Some people get bitten so hard by the Alaska bug that they’re ready to make the move without a job offer in hand.

If that sentence describes you, you’re in the right place. We’ll show you what you need to know about moving to Alaska without the security of a job. Our tips will help you get settled in quickly and ensure your basic needs are met while you find your feet as a new resident of the Last Frontier.

Start Saving to Cover the Basics

If you move to Alaska without a guaranteed paycheck, you’re going to need some savings to take care of your basic needs on arrival: food, shelter, and transportation.

Make sure to sock away at least three months’ worth of savings before you make the move to Alaska. Six months’ would be ideal (if you can swing it)!

Once you arrive, you’ll need that money for your day-to-day expenses, like groceries. You’ll also need to cover things like first month’s rent and a security deposit for a rental. Plus, it might take you a few months to find the right job in Alaska. Having some money saved up will give you the wiggle room you need to pay your expenses while you secure the ideal gig.

Finally, make sure you leave enough for an emergency plane ticket back home—just in case.

Will I Need a Car?

It depends on where you live, but if you’re staying in Alaska for the long term, the answer is probably yes. A car also offers you the freedom to truly explore the state and all it has to offer. And isn’t that why you moved to Alaska in the first place?

If you’re living in one of Alaska’s cities—Anchorage, Fairbanks, or Juneau—they do have public transportation options. Additionally, some people use their bikes to get around in some areas. However, in the cold and icy winter months, you may prefer the warmth and flexibility of your own car.

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What About Homesteading?

The homesteading program on federal lands ended in October 1986. However, many people still have the mistaken impression they can head to Alaska, pick out a parcel of land, and live on it for free.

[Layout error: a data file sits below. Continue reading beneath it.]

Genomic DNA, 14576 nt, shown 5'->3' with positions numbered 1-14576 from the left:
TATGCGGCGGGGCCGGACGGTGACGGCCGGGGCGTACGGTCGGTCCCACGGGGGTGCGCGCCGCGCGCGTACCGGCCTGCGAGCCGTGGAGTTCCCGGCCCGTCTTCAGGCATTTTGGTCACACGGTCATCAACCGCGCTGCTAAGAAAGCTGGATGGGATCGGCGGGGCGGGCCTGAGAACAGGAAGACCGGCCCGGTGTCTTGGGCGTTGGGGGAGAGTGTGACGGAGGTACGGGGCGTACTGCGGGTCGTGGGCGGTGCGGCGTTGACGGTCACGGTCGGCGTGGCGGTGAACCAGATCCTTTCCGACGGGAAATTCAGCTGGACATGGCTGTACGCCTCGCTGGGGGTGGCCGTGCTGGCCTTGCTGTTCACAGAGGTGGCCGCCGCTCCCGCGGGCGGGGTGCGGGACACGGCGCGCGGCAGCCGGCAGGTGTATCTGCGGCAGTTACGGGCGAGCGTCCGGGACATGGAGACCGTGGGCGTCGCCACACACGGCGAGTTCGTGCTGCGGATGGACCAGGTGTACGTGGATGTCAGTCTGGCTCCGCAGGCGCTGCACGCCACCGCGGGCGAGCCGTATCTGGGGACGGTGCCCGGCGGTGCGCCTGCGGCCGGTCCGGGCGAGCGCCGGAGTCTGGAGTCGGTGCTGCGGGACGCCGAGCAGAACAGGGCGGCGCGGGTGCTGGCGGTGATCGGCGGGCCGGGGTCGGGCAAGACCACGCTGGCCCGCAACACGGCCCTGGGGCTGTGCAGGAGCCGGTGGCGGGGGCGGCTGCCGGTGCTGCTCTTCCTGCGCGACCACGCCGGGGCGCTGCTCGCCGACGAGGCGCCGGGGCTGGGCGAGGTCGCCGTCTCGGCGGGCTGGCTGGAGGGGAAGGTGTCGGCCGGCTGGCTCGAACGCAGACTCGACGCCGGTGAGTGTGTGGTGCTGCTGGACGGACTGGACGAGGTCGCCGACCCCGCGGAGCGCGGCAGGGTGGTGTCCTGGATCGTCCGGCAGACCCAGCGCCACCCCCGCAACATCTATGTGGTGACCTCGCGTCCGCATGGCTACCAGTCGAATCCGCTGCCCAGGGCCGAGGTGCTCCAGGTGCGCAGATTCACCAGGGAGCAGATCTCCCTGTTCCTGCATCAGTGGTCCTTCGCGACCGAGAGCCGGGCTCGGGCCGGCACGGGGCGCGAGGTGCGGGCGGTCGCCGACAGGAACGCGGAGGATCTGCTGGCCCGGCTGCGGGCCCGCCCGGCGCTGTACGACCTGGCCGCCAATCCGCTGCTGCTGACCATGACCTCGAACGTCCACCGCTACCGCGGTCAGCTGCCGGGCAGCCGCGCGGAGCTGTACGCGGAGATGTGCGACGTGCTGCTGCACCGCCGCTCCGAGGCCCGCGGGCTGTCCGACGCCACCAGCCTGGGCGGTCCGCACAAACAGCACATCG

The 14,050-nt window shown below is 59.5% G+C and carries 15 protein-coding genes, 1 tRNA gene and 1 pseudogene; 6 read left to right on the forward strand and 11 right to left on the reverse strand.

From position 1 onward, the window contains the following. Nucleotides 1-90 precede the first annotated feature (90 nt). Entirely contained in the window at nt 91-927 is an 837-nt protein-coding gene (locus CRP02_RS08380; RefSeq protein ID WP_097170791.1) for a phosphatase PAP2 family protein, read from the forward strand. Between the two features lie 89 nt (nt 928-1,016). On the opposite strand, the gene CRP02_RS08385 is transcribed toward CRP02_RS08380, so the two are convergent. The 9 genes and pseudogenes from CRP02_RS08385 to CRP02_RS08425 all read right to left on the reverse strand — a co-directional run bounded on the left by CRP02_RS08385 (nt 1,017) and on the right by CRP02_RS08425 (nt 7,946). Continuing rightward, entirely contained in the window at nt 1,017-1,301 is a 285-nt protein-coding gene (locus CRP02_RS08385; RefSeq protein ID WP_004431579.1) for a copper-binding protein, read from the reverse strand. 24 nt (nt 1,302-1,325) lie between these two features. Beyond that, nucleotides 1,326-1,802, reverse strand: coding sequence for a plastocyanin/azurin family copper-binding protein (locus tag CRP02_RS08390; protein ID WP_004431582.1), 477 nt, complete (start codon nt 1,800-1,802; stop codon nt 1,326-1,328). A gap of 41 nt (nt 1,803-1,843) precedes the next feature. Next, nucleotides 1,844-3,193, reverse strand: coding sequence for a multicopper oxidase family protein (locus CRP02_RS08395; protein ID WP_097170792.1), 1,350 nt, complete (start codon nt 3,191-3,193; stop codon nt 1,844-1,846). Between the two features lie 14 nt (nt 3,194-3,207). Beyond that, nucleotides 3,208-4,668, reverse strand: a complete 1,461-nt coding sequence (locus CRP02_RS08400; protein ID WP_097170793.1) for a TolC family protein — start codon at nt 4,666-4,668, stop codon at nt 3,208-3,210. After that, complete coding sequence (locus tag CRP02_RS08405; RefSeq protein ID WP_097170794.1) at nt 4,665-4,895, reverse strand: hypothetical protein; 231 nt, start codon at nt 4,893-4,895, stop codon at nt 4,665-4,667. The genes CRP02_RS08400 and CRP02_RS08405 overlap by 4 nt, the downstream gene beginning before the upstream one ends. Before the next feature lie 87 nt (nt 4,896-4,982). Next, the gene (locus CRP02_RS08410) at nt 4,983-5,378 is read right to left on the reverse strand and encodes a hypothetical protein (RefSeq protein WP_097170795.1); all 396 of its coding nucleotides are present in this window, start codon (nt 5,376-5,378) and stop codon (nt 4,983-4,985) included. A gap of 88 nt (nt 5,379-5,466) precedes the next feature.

Unfortunately, that’s not possible in Alaska anymore. However, there are legal options for purchasing land from the state, including over-the-counter purchases and land auctions. You can read more about them on the Alaska State Department of Natural Resources website.

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While you’re socking away some savings, it’s time to start your research.

Get to Know the Landscape in Alaska Before You Arrive

A little background information can go a long way. Armed with some solid data about life in Alaska, you’ll hit the ground running once you arrive—and get settled in quickly.

What Industries Are Big in Alaska?

If you’re planning to find work when you arrive, it’s helpful to understand the biggest industries in the state. That way, you can match up your skills with open positions—and focus your job search to make the most of your time.

In broad strokes, the largest industries in Alaska include:

  • Oil and gas
  • Construction
  • Healthcare
  • Tourism, leisure & hospitality
  • Government
  • Fishing
  • Logistics and moving

Want to know more? Get a deeper rundown of the major industries and job opportunities in Alaska.

By doing some research on these industries, as well as available open positions, you’ll be ready to start your job search ASAP once you arrive.

Where Will You Find Job Opportunities in Alaska?

Finding a job in Alaska isn’t just about what industry you’re applying in, but also where you’re located. As a newcomer, consider starting your Alaska life in the state’s more populated areas. Even if you’re dreaming of living a remote lifestyle, it’s easier to find your first Alaska job in one of the state’s cities, which simply feature more opportunities. Once you get established, you can make moves toward a more remote lifestyle.

Anchorage, Alaska’s biggest city, will have the largest number of job openings to help you get on your feet fast. Fairbanks and Juneau both offer significant employment opportunities with the government, if that’s what you’re looking for. Fairbanks is also home to the University of Alaska Fairbanks, if working in higher education is something that appeals to you.

What’s the Cost of Living in Alaska?